The real endgame of Diablo III starts in Adventure Mode, when our character finally finds one or two powerful items, and begins its journey to collect all the pieces required to clear everything on the highest difficulty levels in no time. The road to get there is bumpy, but our small guide might help a bit.
You might think that there’s no “wrong” way to play a game like Diablo III. This is incorrect. Somehow, I figured out how to pull it off.
All the playable classes of Diablo III have already got a Heroes of the Storm version, except the Wizard. But those days are over. The Wizard, called Li-Ming, is the next hero joining the ever-growing roster of Heroes of the Storm.
Only a few days have passed since Season 5 started (as part of patch 2.4) in Diablo III’s PC version, and some players are already grinding on difficulty levels that most of us will never reach.
I thought I was done playing Diablo III, a game I happily zipped through as a demon hunter when it came out on PS4. I played with friends, cleared the story, hit level 70, barely understood what Adventure Mode and Paragon Points were and put it down. That was more than a year ago.
Diablo III changed a lot over the years. The expansion and the later patches added a lot more content to the game, and these changes might confuse players who stopped playing around Reaper of Souls or before, but want to come back to see what’s new.
Diablo III’s long awaited patch 2.4 is now live both in the US and in the EU. It’s quite a big update with new zones, items, game mechanics and small tweaks. The game feels a lot different if you haven’t played in months.
Legion will introduce a new type of creature to World of Warcraft that might be familiar from Diablo III. It’s the Treasure Goblin, or as he’s known here, Treasure Demon.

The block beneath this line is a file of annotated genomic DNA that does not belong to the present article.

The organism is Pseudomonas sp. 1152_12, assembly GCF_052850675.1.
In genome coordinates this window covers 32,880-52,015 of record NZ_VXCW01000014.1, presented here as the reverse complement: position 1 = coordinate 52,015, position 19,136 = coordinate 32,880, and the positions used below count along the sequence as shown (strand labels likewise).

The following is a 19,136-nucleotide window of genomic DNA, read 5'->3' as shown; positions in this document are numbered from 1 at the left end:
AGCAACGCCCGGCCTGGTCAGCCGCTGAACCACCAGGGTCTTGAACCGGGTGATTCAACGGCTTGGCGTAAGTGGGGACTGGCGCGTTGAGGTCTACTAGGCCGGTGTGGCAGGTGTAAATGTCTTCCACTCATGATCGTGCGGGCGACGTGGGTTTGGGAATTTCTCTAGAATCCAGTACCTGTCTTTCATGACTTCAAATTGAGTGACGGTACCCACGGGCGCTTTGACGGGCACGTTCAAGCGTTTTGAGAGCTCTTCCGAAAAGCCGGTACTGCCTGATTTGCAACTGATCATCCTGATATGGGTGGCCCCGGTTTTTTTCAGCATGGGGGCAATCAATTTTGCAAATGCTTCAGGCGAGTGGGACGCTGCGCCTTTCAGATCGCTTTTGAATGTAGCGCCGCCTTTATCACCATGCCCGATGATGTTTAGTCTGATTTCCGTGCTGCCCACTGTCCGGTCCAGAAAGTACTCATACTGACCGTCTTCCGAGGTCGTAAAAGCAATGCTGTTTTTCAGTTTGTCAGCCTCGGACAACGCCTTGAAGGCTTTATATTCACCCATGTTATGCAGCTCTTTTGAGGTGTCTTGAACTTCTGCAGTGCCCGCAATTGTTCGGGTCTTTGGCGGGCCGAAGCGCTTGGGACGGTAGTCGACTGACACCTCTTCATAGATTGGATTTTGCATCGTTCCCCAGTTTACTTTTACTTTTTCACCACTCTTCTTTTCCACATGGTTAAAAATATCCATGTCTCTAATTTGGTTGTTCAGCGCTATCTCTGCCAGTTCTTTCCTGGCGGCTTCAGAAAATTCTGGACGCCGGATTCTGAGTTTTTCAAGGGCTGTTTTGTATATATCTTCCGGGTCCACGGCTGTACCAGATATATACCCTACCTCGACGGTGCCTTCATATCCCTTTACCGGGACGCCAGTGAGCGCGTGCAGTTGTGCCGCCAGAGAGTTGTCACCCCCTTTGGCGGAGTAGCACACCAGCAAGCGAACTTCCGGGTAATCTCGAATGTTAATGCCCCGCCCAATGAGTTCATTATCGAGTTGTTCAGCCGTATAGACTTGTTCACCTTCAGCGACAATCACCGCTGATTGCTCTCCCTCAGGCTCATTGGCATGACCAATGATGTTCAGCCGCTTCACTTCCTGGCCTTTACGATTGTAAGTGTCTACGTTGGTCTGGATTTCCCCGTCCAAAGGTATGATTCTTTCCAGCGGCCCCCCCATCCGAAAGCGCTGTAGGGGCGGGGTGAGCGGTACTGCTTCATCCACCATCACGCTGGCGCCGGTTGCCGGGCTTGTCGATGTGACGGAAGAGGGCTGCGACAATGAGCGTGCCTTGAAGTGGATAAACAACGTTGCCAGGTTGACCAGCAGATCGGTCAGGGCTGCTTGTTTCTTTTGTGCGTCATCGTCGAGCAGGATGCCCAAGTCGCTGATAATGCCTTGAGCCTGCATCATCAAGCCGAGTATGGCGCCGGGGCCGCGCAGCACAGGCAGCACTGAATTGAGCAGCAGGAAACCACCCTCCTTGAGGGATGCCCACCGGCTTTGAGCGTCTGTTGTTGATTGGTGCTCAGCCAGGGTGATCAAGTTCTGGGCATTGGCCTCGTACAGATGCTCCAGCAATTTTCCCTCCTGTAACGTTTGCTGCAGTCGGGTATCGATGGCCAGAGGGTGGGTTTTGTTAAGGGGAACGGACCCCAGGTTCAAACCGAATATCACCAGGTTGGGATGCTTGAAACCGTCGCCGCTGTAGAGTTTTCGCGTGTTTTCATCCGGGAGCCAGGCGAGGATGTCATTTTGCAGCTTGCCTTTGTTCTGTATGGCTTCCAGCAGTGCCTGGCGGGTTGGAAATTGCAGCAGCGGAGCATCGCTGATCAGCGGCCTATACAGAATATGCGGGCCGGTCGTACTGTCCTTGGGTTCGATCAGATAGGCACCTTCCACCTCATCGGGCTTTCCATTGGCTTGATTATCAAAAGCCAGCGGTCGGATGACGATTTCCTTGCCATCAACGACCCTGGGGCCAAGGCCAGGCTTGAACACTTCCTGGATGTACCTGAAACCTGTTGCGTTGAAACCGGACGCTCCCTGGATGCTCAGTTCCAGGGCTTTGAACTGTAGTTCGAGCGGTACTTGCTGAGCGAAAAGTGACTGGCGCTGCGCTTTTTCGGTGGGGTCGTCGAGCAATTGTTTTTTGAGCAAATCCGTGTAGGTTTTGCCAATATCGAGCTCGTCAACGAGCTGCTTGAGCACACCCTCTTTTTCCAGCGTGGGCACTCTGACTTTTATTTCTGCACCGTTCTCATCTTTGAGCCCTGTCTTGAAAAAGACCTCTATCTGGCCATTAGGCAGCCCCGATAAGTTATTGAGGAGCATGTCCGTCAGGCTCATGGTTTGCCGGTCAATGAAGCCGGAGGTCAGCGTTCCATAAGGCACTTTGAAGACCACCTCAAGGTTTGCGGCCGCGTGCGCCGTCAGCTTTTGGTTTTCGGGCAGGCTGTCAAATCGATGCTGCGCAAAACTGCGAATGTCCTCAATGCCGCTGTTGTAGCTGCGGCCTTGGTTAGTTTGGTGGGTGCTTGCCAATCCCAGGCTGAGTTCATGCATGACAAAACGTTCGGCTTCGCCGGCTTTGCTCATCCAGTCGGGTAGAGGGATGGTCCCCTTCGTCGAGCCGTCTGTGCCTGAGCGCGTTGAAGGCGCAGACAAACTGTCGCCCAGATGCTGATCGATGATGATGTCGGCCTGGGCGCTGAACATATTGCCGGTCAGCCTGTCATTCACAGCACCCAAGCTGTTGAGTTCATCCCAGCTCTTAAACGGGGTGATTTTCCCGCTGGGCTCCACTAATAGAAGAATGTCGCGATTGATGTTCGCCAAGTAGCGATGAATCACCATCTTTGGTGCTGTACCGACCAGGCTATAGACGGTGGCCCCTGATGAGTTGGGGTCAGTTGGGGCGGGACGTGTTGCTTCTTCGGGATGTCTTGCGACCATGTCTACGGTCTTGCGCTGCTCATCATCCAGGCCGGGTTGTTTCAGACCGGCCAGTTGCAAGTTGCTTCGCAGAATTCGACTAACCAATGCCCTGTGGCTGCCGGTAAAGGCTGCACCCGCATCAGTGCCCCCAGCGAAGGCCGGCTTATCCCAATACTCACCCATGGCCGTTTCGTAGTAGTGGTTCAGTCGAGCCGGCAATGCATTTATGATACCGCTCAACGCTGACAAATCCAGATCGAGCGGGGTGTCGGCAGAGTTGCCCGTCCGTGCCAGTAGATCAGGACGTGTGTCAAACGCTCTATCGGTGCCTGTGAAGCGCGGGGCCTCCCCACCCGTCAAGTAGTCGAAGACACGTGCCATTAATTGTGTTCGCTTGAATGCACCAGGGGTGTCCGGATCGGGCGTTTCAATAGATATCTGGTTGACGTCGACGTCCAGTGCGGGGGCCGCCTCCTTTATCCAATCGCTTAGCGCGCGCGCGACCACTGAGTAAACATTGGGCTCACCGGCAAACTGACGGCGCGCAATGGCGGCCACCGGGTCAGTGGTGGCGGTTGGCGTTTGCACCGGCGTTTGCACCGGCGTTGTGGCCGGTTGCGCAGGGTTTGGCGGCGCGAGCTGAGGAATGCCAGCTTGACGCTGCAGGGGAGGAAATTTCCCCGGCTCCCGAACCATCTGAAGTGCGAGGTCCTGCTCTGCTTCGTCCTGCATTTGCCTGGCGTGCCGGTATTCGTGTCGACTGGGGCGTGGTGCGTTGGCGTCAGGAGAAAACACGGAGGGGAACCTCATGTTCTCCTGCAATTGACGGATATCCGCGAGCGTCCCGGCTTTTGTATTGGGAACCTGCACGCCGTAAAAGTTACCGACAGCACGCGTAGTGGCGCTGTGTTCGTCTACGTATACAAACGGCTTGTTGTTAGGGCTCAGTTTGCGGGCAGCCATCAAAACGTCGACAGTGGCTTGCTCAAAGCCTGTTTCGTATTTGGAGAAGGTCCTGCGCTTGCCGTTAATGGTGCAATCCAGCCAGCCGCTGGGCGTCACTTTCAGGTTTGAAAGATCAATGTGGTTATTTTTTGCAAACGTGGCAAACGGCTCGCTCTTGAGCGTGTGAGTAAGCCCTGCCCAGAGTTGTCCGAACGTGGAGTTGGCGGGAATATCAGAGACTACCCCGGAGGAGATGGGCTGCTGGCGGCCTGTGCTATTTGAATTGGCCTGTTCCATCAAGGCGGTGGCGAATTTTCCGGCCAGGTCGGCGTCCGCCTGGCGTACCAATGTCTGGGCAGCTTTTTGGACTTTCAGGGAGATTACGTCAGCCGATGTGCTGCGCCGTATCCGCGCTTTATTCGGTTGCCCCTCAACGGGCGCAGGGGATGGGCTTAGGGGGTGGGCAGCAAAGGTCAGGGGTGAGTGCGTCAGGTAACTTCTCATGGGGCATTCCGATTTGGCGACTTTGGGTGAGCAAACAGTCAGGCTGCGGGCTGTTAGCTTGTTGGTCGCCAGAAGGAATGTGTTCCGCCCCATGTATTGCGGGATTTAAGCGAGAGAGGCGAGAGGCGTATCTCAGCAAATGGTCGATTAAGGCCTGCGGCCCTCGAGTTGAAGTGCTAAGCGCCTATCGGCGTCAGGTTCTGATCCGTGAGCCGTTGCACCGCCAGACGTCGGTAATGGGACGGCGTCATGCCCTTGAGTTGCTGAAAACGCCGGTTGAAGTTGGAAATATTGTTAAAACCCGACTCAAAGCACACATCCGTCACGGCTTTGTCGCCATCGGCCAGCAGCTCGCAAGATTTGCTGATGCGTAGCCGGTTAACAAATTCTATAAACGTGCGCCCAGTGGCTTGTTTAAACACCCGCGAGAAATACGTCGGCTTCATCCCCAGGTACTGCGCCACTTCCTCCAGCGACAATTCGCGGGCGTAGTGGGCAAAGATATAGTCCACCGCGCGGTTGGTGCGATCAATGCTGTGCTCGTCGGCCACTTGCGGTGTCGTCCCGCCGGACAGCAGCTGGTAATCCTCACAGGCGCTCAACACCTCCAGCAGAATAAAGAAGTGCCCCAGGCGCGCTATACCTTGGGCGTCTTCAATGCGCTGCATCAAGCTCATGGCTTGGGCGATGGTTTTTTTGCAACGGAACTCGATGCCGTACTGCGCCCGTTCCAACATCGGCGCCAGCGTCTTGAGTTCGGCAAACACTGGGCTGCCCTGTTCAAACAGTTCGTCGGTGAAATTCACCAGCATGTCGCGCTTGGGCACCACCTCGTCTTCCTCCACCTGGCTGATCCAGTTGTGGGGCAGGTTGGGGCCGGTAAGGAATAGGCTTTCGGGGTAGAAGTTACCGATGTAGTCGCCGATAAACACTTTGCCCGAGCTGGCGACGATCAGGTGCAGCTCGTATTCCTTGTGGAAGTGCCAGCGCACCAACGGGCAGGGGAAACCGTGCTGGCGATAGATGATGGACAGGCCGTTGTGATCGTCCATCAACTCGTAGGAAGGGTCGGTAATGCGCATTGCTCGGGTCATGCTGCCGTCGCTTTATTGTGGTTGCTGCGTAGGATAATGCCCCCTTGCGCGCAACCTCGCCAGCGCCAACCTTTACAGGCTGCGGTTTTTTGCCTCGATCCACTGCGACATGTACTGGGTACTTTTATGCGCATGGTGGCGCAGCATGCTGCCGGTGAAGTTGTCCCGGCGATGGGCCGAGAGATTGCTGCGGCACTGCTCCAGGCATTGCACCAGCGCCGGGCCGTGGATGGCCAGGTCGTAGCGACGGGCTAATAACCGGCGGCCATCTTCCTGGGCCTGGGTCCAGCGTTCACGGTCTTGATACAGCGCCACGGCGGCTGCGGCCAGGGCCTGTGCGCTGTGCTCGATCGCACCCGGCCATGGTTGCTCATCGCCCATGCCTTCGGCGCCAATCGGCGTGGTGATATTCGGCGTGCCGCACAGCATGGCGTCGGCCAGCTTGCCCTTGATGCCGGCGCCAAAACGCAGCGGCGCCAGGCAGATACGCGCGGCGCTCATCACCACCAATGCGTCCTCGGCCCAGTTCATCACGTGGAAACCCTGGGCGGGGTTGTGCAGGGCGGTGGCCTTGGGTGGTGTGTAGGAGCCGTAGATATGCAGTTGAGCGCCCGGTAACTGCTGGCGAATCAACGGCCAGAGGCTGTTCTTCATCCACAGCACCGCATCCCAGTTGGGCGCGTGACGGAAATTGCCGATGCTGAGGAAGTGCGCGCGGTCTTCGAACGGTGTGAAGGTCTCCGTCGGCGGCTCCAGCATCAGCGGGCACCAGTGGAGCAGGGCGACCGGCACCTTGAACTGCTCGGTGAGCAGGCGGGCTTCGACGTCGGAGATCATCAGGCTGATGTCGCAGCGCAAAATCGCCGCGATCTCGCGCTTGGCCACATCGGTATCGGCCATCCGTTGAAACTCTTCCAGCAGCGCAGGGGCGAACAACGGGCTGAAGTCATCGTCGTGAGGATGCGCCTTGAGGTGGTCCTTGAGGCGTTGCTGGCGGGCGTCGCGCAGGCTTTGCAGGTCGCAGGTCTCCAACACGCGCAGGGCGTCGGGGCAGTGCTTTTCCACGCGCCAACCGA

There are four character classes in Trion Worlds’ Diablo-style MMO Devilian, launching next week in North America—busty woman, stout man, Dante from Devil May Cry and uncomfortably young-looking girl with a gun.
With Fallout 4’s release the folks at Blizzard might have gotten a bit nostalgic, which could be the reason for this item in patch 2.4—a legendary gem to be exact—being full of Fallout puns.
A big part of Diablo III is playing with other people, whether it’s friends or strangers. Many consoles owners have given up on strangers, though, thanks to cheaters doing a fantastic job of making the game tough to enjoy.
Adventures in Diablo III didn’t end with patch 2.3. There’s a new, similarly large content patch coming soon with enough new things packed in to make it worth going back and gain a few more Paragon levels. One of the most exciting things will be a feature called set dungeons.
Well this is how perma-death and Hardcore mode works in Diablo III. You’re not safe, even if you’re a famous electronic music producer with a very high ranked Demon Hunter. Whether it’s lag or bad luck, if your character dies, it’s gone forever.
With the new items and gameplay changes of Diablo III’s superb 2.3 patch, one of the coolest builds of old times, the Archon, is back and got stronger for Season 4.
Diablo III’s latest patch is now live, and among other things, it introduced four new difficulty levels to the game. While Torment VI wasn’t that tough, the new hardest setting, Torment X, when played properly, makes the game look like a bullet hell shmup instead of a hack and slash RPG.
Thanks so much for watching, this was a lot of fun. I’m definitely going to start streaming more often.
Diablo III might be doing a good job of quenching your thirst for action RPGs today, but let’s not forget its humble origins:
. Ahem, sorry, the first Diablo. You may rarely feel the urge to play the 90s classic, however, if you do in the future, you might want to check out Freeablo — a cross-platform rewrite of…